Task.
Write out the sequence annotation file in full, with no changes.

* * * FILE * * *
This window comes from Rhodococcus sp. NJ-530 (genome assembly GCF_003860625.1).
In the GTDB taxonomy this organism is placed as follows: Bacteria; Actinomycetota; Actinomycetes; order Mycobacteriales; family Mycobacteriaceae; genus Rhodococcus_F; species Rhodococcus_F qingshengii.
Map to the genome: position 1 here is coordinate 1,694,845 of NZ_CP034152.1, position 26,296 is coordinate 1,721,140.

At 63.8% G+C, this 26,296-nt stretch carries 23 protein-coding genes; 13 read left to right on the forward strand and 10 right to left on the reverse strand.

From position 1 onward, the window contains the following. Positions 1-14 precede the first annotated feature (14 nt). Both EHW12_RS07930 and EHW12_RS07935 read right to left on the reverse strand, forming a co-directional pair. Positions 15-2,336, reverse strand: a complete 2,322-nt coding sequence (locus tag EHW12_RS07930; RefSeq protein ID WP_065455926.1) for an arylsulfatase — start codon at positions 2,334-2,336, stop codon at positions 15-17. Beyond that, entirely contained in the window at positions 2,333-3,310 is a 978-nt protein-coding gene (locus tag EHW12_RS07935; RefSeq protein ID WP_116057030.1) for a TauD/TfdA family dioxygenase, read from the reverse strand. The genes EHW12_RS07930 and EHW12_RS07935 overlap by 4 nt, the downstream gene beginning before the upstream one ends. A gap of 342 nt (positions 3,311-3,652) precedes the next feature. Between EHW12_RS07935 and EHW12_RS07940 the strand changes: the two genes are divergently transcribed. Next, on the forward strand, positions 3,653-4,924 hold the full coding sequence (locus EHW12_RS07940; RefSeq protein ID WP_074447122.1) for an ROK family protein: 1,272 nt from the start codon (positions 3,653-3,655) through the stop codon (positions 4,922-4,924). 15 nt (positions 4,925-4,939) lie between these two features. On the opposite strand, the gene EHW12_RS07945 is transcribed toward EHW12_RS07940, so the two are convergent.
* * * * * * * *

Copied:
This window comes from Rhodococcus sp. NJ-530 (genome assembly GCF_003860625.1).
In the GTDB taxonomy this organism is placed as follows: Bacteria; Actinomycetota; Actinomycetes; order Mycobacteriales; family Mycobacteriaceae; genus Rhodococcus_F; species Rhodococcus_F qingshengii.
Map to the genome: position 1 here is coordinate 1,694,845 of NZ_CP034152.1, position 26,296 is coordinate 1,721,140.

At 63.8% G+C, this 26,296-nt stretch carries 23 protein-coding genes; 13 read left to right on the forward strand and 10 right to left on the reverse strand.

From position 1 onward, the window contains the following. Positions 1-14 precede the first annotated feature (14 nt). Both EHW12_RS07930 and EHW12_RS07935 read right to left on the reverse strand, forming a co-directional pair. Positions 15-2,336, reverse strand: a complete 2,322-nt coding sequence (locus tag EHW12_RS07930; RefSeq protein ID WP_065455926.1) for an arylsulfatase — start codon at positions 2,334-2,336, stop codon at positions 15-17. Beyond that, entirely contained in the window at positions 2,333-3,310 is a 978-nt protein-coding gene (locus tag EHW12_RS07935; RefSeq protein ID WP_116057030.1) for a TauD/TfdA family dioxygenase, read from the reverse strand. The genes EHW12_RS07930 and EHW12_RS07935 overlap by 4 nt, the downstream gene beginning before the upstream one ends. A gap of 342 nt (positions 3,311-3,652) precedes the next feature. Between EHW12_RS07935 and EHW12_RS07940 the strand changes: the two genes are divergently transcribed. Next, on the forward strand, positions 3,653-4,924 hold the full coding sequence (locus EHW12_RS07940; RefSeq protein ID WP_074447122.1) for an ROK family protein: 1,272 nt from the start codon (positions 3,653-3,655) through the stop codon (positions 4,922-4,924). 15 nt (positions 4,925-4,939) lie between these two features. On the opposite strand, the gene EHW12_RS07945 is transcribed toward EHW12_RS07940, so the two are convergent.